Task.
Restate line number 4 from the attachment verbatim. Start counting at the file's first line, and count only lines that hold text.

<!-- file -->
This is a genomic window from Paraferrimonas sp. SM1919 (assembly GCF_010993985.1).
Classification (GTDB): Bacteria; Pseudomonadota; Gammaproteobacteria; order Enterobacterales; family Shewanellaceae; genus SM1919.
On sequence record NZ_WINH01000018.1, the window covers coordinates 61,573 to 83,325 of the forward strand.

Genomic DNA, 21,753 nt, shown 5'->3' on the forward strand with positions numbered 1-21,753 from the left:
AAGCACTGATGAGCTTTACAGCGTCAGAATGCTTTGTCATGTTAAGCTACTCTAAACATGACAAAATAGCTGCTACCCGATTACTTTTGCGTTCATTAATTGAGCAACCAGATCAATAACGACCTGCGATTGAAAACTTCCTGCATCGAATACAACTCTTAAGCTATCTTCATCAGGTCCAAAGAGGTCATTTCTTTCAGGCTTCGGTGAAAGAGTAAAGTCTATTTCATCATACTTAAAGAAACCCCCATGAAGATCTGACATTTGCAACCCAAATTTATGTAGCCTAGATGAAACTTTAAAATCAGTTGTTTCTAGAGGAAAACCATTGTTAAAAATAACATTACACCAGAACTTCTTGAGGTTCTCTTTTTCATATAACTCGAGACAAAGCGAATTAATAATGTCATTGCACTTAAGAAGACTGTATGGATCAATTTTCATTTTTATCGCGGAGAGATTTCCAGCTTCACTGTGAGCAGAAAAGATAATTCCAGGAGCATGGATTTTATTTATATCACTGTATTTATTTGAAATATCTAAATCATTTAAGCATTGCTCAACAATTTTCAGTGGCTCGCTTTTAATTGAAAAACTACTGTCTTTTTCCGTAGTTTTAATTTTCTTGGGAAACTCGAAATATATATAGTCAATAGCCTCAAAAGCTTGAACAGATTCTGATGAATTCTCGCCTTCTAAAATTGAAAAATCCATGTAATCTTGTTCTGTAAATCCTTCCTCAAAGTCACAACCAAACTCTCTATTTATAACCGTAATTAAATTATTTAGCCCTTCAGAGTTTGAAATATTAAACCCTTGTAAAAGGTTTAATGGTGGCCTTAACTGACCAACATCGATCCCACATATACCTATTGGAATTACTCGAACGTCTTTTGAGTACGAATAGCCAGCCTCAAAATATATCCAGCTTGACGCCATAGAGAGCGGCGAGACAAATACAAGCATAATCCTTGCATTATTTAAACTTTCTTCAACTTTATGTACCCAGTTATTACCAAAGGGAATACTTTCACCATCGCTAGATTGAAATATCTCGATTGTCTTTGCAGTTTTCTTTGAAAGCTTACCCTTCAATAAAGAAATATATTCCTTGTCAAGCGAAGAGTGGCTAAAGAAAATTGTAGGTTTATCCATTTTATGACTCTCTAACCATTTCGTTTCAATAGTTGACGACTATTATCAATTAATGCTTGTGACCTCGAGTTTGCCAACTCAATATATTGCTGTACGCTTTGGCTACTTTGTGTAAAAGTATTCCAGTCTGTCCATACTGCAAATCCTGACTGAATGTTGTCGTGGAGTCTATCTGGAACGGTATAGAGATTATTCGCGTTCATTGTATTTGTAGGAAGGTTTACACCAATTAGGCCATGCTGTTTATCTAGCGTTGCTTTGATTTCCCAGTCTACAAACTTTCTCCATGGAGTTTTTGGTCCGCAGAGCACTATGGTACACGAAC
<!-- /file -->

Genomic DNA, 21,753 nt, shown 5'->3' on the forward strand with positions numbered 1-21,753 from the left: